|Posted by Leonard on January 25, 2009 at 10:44 AM|
Will Cambodia's approaching oil and natural gas boom end up being a blessing or a curse for the Cambodian people? That is the subject of a recent article in Australia's The Age. Exploration, primarily by Chevron so far, has shown that there are substantial off-shore deposits of oil and natural gas.
Although the exact size of the deposits are still not known, previous World Bank estimates placed them at 2 billion barrels of oil. If that were true, the United Nations Development Program had said it could see a doubling of Cambodia's GDP.
That's a major amount of money and a major amount of temptation. That money could be used to create a significant transformation in the lives of the Cambodian people allowing for massive investment in infrastructure, health care and education. On the other hand, it could also lead to a new silver lining for the pockets of corrupt government and business officials.
A very good example of the former phenomenon is Malaysia who used its oil and gas discoveries to transform the country over a 20 year period from a third world agricultural economy into a modern developing nation with massive investments in industry, education, infrastructure and health care systems.
On the other end of the scale are countries like Nigeria who has earned $450 billion in oil revenues over the past 35 years while leaving 75% of its people in destitute poverty earning less than $1 a day. And as we see, one of the results is also severe political instability that even threatens the continued viability of the oil industry. For example, Shell has and continues to experience massive shut-downs of operations due to attacks including a recent daring off-shore attack.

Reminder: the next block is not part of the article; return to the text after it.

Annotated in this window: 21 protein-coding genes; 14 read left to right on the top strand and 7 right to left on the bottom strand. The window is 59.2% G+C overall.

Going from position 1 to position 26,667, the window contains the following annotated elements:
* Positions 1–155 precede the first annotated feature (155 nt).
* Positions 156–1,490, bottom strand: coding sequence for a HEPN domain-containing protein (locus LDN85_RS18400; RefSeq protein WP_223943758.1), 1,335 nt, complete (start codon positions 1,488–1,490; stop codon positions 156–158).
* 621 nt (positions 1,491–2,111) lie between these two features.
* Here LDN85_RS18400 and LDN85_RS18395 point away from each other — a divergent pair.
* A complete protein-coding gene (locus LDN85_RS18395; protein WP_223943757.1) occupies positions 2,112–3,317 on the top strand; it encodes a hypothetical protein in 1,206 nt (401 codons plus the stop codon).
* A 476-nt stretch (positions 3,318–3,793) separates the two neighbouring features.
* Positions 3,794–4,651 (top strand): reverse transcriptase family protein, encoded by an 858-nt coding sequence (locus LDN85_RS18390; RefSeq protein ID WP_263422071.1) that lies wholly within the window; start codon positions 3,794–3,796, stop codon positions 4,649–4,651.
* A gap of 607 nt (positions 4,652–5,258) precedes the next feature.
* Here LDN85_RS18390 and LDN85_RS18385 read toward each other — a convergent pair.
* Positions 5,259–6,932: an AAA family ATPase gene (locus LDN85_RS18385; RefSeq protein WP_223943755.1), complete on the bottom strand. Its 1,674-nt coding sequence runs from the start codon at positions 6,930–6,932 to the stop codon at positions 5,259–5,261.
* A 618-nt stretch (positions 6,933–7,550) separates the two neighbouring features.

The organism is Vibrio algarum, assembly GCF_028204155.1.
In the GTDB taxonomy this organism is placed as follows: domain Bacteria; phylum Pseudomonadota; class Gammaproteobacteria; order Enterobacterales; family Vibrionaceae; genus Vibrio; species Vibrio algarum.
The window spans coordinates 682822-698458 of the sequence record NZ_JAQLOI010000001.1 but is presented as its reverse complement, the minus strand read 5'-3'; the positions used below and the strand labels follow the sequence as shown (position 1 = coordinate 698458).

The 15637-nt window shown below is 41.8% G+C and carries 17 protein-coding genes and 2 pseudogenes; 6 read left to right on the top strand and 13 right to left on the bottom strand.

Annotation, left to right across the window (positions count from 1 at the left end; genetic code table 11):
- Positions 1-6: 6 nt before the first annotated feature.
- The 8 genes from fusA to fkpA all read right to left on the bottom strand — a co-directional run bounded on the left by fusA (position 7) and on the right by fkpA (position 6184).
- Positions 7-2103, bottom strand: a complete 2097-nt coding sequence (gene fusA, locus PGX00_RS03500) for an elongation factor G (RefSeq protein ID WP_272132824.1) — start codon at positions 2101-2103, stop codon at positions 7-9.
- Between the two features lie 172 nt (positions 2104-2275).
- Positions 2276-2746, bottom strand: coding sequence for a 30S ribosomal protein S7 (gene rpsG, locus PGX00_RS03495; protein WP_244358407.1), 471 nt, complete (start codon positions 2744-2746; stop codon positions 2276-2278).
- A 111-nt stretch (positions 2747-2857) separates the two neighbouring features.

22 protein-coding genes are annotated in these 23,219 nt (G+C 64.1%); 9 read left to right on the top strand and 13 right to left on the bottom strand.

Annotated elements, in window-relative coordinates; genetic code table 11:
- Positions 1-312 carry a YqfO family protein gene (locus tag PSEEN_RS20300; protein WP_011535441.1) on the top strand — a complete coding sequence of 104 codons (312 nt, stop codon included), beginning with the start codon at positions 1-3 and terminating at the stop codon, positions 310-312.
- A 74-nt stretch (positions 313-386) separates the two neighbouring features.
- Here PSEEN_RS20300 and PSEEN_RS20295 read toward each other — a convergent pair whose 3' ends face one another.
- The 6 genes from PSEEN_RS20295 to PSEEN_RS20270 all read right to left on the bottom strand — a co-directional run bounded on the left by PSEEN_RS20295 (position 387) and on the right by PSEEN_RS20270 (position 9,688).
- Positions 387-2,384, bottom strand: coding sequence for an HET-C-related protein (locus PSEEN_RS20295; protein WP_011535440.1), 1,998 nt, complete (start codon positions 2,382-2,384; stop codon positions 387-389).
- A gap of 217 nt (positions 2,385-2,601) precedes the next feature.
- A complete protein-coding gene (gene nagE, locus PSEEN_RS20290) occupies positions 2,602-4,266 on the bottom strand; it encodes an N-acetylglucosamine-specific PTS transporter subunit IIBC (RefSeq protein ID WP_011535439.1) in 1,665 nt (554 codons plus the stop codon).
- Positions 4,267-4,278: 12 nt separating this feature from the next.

The big difference between Nigeria and Malaysia's experience can be reflected I believe in the degree of corruption each of those countries practices. Nigeria first appeared in the CPI in 1996 where it was #54 out of 54 countries. In the oldest CPI available from 1995, when Malaysia was halfway through its 2 decade development spurt, it was #23 out of the 40 countries that were rated. Perhaps not a shining example of honesty or transparency by Western standards, it left more than enough income over to transform the country.
Today Nigeria still comes in towards the bottom - 147 out of the 179 countries on the list. Malaysia in contrast is #43.The situation in Cambodia does not provide much grounds for hope if corruption is indeed one predictor of what happens in a country that experiences a massive natural resources boom. It was first included in the CPI in 2005 when it came in at #130 out of 158 countries rated. And two years later things haven't gotten any better. In 2007, the latest CPI available, Cambodia had fallen to #162 out of 179 countries.
One can only hope that as the day of actual large scale extraction approaches, organizations such the World Bank, the United Nations Development Program, NGOs and the foreign governments of companies receiving large concessions (in particular the USA and France and China whose Total and CNOOC respectively just reached agreements) will do their utmost best in pressuring Cambodia to return the oil and gas windfall to their people.